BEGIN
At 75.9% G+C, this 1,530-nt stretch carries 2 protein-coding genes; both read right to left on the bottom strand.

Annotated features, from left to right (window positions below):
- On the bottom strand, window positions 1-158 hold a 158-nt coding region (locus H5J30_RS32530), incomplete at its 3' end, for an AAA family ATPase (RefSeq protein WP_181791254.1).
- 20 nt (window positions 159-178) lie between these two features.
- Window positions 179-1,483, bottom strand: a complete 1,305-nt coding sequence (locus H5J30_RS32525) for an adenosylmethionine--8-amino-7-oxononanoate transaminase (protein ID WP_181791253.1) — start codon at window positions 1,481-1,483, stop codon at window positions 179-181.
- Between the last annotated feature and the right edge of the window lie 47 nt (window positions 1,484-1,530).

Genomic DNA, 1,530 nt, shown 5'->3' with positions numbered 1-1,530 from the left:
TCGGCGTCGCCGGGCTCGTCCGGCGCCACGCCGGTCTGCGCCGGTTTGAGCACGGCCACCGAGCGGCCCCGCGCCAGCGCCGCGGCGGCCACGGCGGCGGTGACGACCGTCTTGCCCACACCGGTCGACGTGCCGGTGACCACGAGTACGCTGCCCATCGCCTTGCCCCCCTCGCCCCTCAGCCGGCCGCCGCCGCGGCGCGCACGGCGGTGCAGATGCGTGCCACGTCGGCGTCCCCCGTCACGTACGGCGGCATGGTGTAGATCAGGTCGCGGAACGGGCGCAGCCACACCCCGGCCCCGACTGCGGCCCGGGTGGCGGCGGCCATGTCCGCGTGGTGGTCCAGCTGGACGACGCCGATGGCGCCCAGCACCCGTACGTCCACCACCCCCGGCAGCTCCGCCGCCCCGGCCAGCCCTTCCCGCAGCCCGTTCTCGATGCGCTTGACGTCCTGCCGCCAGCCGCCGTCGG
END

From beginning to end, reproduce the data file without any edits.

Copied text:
At 75.9% G+C, this 1,530-nt stretch carries 2 protein-coding genes; both read right to left on the bottom strand.

Annotated features, from left to right (window positions below):
- On the bottom strand, window positions 1-158 hold a 158-nt coding region (locus H5J30_RS32530), incomplete at its 3' end, for an AAA family ATPase (RefSeq protein WP_181791254.1).
- 20 nt (window positions 159-178) lie between these two features.
- Window positions 179-1,483, bottom strand: a complete 1,305-nt coding sequence (locus H5J30_RS32525) for an adenosylmethionine--8-amino-7-oxononanoate transaminase (protein ID WP_181791253.1) — start codon at window positions 1,481-1,483, stop codon at window positions 179-181.
- Between the last annotated feature and the right edge of the window lie 47 nt (window positions 1,484-1,530).

Genomic DNA, 1,530 nt, shown 5'->3' with positions numbered 1-1,530 from the left:
TCGGCGTCGCCGGGCTCGTCCGGCGCCACGCCGGTCTGCGCCGGTTTGAGCACGGCCACCGAGCGGCCCCGCGCCAGCGCCGCGGCGGCCACGGCGGCGGTGACGACCGTCTTGCCCACACCGGTCGACGTGCCGGTGACCACGAGTACGCTGCCCATCGCCTTGCCCCCCTCGCCCCTCAGCCGGCCGCCGCCGCGGCGCGCACGGCGGTGCAGATGCGTGCCACGTCGGCGTCCCCCGTCACGTACGGCGGCATGGTGTAGATCAGGTCGCGGAACGGGCGCAGCCACACCCCGGCCCCGACTGCGGCCCGGGTGGCGGCGGCCATGTCCGCGTGGTGGTCCAGCTGGACGACGCCGATGGCGCCCAGCACCCGTACGTCCACCACCCCCGGCAGCTCCGCCGCCCCGGCCAGCCCTTCCCGCAGCCCGTTCTCGATGCGCTTGACGTCCTGCCGCCAGCCGCCGTCGG